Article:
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[DPRG] "Free Day" at SparkFun is January 7

Subject: [DPRG] "Free Day" at SparkFun is January 7
From: Anton Olsen anton at antonolsen.com
Date: Mon Jan 11 19:21:16 CST 2010

Lets not forget that $100k in product didn't cost them anywhere near
$100k. I have no idea what their margin is, but I bet it's somewhere
between 50 and 75%, putting the actual cost of goods closer to
$25-50k.

Compare that to other advertising costs and it starts to look like a bargain.

Anton


On Mon, Jan 11, 2010 at 5:36 PM, Rick Bickle <rbickle at intconsys.com> wrote:
> Randy,
>
> I'm in total agreement with you regarding disdain for the entitlement
> mentality, but does a free giveaway promote that?
>
> It seems to me that given the fact that they were going to spend x
> thousand dollars on advertisement anyway; They simply chose to do it in
> an unusual way (i.e. free stuff). Based on the number of posts and
> excitement it seems to have generated on the DPRG list, I'd say it was
> probably good advertisement. Furthermore, it probably makes customers
> (or potential customers) of theirs check the website regularly in hopes
> of finding such an offer again, which achieves the end result of
> advertising...
>
> -Rick
>
>
>
>
>
>
> -----Original Message-----
> From: dprglist-bounces at dprg.org [mailto:dprglist-bounces at dprg.org] On
> Behalf Of Randy M. Dumse
> Sent: Monday, January 11, 2010 4:44 PM
> To: 'Dale Wheat'; 'Jeff Koenig'
> Cc: dprglist at dprg.org
> Subject: RE: [DPRG] "Free Day" at SparkFun is January 7
>
> Dale Wheat said: Friday, January 08, 2010 10:15 AM
>> Just some musings I jotted about "Free Day":
>>
>> http://blog.dalewheat.com/nathan-seidle-is-a-genius
>
> Dale, probably not surprizingly to either of us since we often
> have differing opinions, I am not in agreement with your blog
> position. First I have a whole different sense of the morality
> of business. I see business as a value for value exchange where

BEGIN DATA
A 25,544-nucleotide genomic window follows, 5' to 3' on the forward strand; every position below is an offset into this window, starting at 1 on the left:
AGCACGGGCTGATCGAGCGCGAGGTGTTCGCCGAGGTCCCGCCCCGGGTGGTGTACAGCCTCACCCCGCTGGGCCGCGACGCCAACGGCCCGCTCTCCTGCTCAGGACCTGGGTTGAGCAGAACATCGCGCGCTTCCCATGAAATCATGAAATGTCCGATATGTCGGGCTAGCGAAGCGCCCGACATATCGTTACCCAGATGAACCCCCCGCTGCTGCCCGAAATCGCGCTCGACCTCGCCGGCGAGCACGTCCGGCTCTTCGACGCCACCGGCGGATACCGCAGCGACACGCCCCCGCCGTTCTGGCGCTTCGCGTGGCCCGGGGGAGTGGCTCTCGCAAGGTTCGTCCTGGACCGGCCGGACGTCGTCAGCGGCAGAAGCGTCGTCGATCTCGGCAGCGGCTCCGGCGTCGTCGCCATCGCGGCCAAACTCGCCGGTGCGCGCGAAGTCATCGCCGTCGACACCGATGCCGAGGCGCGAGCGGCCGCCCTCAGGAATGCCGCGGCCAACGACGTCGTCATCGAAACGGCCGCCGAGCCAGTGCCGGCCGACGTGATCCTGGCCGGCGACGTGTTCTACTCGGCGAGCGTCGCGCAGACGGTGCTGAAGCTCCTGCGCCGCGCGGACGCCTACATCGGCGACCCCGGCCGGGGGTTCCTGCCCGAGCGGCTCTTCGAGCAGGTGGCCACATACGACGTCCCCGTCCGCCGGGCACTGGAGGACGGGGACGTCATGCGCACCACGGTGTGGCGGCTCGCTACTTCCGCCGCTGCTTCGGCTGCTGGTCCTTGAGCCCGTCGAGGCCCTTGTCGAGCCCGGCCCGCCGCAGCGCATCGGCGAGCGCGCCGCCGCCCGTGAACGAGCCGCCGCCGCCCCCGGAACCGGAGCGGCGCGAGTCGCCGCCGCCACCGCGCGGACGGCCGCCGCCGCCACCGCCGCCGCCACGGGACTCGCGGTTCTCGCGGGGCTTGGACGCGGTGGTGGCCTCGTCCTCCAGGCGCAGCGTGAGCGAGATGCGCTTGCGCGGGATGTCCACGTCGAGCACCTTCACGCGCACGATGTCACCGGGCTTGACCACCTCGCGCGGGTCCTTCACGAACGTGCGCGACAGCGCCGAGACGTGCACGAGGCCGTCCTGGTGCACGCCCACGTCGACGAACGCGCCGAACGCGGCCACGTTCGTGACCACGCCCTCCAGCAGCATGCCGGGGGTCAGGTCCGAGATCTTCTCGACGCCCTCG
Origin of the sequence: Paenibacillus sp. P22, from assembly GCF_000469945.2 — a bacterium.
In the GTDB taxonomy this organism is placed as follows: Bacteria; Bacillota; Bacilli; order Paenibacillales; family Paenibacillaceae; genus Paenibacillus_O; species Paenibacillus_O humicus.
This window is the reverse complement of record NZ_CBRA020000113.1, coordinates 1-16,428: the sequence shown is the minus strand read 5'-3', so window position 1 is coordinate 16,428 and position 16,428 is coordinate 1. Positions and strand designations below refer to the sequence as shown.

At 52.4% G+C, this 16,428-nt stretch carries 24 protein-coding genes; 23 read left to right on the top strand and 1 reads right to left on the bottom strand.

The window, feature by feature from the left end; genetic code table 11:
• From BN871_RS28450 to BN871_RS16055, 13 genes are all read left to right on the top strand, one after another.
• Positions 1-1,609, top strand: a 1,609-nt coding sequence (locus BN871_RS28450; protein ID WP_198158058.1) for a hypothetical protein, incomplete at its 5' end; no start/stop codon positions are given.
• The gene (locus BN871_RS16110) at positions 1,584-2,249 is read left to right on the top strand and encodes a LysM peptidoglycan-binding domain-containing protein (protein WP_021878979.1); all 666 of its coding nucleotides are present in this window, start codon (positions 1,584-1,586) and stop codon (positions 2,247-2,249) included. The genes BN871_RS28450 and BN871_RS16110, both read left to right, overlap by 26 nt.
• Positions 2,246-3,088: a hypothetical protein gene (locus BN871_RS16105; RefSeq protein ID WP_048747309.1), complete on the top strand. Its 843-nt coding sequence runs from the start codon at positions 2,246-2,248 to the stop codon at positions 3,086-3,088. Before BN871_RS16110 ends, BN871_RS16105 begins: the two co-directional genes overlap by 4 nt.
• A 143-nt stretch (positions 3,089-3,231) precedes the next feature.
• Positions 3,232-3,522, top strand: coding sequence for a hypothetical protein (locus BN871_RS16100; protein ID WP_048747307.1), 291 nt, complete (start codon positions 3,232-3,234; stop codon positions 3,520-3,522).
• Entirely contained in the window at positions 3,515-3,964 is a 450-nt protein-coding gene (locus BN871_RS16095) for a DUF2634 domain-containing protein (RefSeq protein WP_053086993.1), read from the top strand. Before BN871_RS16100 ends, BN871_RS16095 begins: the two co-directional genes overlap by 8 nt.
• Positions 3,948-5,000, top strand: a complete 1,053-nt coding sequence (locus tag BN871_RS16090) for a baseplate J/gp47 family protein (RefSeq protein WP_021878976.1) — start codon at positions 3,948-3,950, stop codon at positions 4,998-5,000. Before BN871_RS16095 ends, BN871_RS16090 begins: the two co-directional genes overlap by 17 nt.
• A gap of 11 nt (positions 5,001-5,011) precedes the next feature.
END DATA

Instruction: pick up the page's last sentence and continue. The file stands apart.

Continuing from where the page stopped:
> both parties win. A give away is not business at all, but
> something opposite. Getting something for nothing is the
> mentality of entitlement.
>
> I eschewed the whole idea of a free day, and made no effort to
> get something for nothing. However, I am a frequent Sparkfun
> customer.
>
> Now it seems to me the genius thing to do was to reward
> customers with free stuff if anyone, because after all, it was
> the customers who made the give away possible. So I don't think
> it is genius to offend customers, who know their loyalty paid
> for the giveaways, by giving away to any comer, amny with no
> interest in robotics, just grubbing for free stuff they can then
> sell on eBay (for instance). So the customers who were offended
> were not the kind you don't want. Just the opposite. They were
> the customers that made his fortune. To imply they aren't the
> customers anyone would want is doubly insulting. That's no kind
> of genius at all.
>
> Somehow this seems to be like the parables in Matt. 18:21-35
> (parable of the unmerciful servant) and Matt. 25:14-30 (parable
> of the talents) in reverse. He rewards the unworthy
> indiscriminately, and seems not a good and faithful servant to
> those who have treated him well.
>
> Your opinion may, of course, differ...
>
> Randy
>
>
>
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-- 
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